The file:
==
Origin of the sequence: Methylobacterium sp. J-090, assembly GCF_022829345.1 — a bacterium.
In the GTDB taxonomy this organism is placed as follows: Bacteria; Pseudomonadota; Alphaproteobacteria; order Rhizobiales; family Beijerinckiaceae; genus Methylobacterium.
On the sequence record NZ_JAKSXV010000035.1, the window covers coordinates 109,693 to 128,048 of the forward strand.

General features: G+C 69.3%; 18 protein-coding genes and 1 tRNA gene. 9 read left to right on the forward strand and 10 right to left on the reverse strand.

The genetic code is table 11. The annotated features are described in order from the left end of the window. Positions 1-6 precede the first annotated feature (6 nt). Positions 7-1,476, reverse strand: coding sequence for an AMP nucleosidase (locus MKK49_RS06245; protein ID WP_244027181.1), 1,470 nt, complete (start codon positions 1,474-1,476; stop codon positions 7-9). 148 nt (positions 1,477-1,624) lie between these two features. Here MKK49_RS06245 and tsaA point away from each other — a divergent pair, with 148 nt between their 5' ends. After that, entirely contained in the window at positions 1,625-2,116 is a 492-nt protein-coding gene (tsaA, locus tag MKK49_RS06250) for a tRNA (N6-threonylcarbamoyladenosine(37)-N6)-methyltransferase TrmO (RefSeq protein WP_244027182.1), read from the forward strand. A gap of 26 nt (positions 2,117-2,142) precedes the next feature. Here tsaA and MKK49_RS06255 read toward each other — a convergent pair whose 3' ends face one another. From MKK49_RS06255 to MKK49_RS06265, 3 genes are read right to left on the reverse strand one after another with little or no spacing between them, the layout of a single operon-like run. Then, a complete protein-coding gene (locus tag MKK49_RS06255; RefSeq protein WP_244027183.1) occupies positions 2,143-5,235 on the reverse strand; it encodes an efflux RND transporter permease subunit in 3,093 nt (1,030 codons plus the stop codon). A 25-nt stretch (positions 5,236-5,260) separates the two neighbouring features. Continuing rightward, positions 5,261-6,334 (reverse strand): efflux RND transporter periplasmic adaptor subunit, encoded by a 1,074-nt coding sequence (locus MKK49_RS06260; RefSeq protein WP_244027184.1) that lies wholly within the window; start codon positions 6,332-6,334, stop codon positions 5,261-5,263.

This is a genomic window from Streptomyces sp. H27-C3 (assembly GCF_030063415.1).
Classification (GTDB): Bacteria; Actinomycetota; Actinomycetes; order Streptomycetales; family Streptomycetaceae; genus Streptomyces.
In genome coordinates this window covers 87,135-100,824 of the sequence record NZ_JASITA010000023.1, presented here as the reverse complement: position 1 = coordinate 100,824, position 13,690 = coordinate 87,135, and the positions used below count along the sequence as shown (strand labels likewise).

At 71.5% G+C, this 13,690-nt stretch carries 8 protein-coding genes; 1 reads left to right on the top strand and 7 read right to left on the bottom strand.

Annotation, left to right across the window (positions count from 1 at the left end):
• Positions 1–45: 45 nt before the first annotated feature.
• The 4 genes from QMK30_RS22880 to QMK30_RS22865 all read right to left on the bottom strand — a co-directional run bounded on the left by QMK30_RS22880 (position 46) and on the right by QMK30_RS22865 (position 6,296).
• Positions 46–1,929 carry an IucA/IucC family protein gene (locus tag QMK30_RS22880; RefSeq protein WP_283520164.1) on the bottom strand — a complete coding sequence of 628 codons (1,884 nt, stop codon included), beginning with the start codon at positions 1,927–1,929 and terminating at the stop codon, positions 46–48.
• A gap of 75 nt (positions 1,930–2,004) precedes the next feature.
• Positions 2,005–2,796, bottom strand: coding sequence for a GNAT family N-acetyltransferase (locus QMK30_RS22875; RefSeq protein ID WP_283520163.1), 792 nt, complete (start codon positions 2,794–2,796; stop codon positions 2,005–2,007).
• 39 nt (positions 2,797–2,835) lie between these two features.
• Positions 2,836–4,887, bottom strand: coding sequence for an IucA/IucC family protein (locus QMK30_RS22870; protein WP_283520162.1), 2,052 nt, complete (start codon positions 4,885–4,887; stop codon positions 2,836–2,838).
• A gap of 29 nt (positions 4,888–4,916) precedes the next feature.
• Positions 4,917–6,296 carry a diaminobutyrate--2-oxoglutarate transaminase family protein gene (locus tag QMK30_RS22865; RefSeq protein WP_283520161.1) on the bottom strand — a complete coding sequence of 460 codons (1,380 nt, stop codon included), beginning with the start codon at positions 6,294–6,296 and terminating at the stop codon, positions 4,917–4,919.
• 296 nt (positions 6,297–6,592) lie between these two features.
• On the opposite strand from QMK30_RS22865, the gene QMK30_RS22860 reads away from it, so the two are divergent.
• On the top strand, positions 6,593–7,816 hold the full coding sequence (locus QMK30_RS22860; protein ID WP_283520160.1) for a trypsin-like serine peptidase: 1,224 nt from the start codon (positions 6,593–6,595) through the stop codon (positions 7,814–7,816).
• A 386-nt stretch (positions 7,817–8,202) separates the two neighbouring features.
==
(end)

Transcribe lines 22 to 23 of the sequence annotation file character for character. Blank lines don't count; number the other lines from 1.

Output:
• On the top strand, positions 6,593–7,816 hold the full coding sequence (locus QMK30_RS22860; protein ID WP_283520160.1) for a trypsin-like serine peptidase: 1,224 nt from the start codon (positions 6,593–6,595) through the stop codon (positions 7,814–7,816).
• A 386-nt stretch (positions 7,817–8,202) separates the two neighbouring features.